A usual story of a passionate photographer would start like this: “When I was small, my grandfather would give me his cherished Nikon, and with glowing eyes I took the first clumsy steps…” It was nothing like this. It is true that somewhere between first and third grade I got a fixed-focus giveaway 35mm camera that came with a free 12-exposure 100 ISO film. And I took pictures. And I liked it. Later, during high school times, the freeby was replaced by a consumer grade auto-focus zoom compact camera that trodded along on school trips and to my exchange term in New Zealand in 2002. I still liked taking pictures, but nothing more.
Then, in 2003, I got my first SLR. At a time when digital SLR were still out of range (inferior to film cameras and hugely expensive) I opted for an entry-level Canon 500N that was on sale. As a matter of fact the brand choice was at random, it could have also happened to be a Nikon, Olympus or Pentax at the time. Slowly, when using this camera the Canon did something to me. Holding a proper SLR gives you a different feel of taking pictures, it renders the whole act more serious. My photography was still point-and-shoot, though. I took the camera on bigger trips and after discovering the limits of a 28-80 lens I also bought a 90-300mm tele lens before going on Safari in Namibia a few years later. Then again, some time passed, during which I might have started thinking of buying a digital SLR, but never acted.
Stop airshow photography or go digital.
The decisive moment was in spring 2006, when I visited Berlin’s aerospace exhibition ILA – did I mention I’m a little aviation enthusiast? I tried to capture the airshow on celluloid, going through six rolls of film – which seemed massive at the time (216 frames!). What I realized was that six rolls of film are not sufficient for that purpose. Since buying and developing even more film was no option for cost reasons, I faced a simple choice: Stop airshow photography or go digital. Months later, in early 2007, I had my very own Canon EOS 400D in my hands.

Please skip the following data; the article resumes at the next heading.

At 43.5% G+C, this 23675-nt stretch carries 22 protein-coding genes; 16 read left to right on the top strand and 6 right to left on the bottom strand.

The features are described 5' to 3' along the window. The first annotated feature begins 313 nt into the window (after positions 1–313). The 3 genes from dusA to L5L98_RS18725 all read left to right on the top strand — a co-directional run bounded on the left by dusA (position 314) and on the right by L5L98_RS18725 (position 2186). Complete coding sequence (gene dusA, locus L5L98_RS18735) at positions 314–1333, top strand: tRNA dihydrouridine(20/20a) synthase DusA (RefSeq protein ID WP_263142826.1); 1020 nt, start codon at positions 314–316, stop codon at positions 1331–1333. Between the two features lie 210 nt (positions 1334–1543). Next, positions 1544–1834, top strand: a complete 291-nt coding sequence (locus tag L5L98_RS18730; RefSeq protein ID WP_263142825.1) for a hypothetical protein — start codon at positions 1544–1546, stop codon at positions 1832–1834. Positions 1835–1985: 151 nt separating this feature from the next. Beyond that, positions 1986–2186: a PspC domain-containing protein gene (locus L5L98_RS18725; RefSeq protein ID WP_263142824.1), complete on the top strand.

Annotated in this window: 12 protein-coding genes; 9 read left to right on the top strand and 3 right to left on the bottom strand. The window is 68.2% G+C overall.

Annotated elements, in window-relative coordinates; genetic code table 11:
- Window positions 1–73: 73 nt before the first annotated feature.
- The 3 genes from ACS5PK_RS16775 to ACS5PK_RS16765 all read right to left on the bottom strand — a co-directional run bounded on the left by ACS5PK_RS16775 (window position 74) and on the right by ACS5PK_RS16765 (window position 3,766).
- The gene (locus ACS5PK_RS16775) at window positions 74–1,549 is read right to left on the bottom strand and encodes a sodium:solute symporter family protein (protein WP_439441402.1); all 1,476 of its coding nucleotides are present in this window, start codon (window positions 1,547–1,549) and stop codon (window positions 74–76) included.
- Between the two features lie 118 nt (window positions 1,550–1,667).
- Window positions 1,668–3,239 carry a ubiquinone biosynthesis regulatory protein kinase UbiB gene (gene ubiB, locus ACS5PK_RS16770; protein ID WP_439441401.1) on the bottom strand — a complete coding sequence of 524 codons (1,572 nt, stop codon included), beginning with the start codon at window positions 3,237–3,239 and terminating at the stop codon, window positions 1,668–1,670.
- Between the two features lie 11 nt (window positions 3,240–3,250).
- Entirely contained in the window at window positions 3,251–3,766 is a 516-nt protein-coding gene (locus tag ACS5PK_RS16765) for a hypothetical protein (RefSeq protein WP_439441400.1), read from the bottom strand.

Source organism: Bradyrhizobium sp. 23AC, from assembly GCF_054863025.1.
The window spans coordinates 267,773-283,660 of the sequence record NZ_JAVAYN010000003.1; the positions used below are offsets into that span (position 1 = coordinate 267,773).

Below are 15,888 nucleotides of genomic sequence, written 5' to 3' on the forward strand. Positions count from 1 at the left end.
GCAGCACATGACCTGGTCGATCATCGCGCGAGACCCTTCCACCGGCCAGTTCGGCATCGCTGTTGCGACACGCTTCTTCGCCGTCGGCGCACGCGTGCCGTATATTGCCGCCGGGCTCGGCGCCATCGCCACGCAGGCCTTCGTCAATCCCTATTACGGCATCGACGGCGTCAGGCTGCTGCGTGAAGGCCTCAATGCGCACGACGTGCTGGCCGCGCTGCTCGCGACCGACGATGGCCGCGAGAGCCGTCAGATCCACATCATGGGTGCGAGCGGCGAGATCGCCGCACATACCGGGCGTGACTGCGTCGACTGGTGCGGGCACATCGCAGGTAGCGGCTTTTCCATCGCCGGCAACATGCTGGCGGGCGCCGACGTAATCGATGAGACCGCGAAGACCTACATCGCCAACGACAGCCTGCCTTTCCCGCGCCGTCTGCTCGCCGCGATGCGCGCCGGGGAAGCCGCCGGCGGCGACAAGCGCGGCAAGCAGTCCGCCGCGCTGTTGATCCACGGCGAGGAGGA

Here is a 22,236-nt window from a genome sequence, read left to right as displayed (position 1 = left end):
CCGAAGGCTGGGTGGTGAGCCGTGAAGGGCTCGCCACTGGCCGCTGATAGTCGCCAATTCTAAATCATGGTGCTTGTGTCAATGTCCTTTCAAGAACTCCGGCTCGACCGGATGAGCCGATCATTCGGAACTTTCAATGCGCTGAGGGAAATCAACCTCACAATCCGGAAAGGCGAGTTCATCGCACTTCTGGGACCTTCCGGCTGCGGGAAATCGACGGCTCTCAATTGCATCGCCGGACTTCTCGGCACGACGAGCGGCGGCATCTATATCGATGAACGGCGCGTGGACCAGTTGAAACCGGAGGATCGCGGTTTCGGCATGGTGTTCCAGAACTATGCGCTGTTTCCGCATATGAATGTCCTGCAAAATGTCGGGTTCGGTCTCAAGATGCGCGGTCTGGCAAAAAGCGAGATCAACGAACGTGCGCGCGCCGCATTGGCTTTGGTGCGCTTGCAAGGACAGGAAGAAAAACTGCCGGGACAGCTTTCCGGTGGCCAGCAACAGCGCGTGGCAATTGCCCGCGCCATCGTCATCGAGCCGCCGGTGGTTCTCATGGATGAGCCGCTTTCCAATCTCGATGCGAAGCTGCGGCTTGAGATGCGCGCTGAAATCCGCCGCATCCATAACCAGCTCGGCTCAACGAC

I didn’t know it at the time, but this was the turning point in my photography career. I suddenly switched from fully automatic to aperture control, and started taking a lot of pictures. I took the camera to the famous Axalp airshow in Switzerland, to student trips, to skiing trips, to holidays, to parks, to night excursions, to whatever. I was never ashamed of shooting limitless amounts of pictures on a day. Through that I got practice. And through meticulous post-editing in Photoshop and the deletion of bad shots I improved step by step without even noticing. At that point, photography became a serious hobby.
It takes evenings and weekends to run the RAW files through Lightroom, sort them once, twice, three times…
And while I became better at it I felt the geeky need to continuously improve my equipment. I bought proper lenses and shot even more pictures. Later I switched to a full-frame Canon EOS 6D (for the full story on my equipment read here). Today, I return from a two-week backpacking trip with more than 3,500 frames. It takes evenings and weekends to run the RAW files through Lightroom, sort them once, twice, three times, derive picture sets for Facebook, the website and a printed photo book. The process of reducing the 3,500 pictures to a modest set of 200-300 dominates my spare time for a month or two. And while I appreciate the effort involved, I love doing it. People frequently ask me if I wanted to start making money through my photography. I hesitate so far, since the end to make money limits the creative scope – for now it’s just a hobby.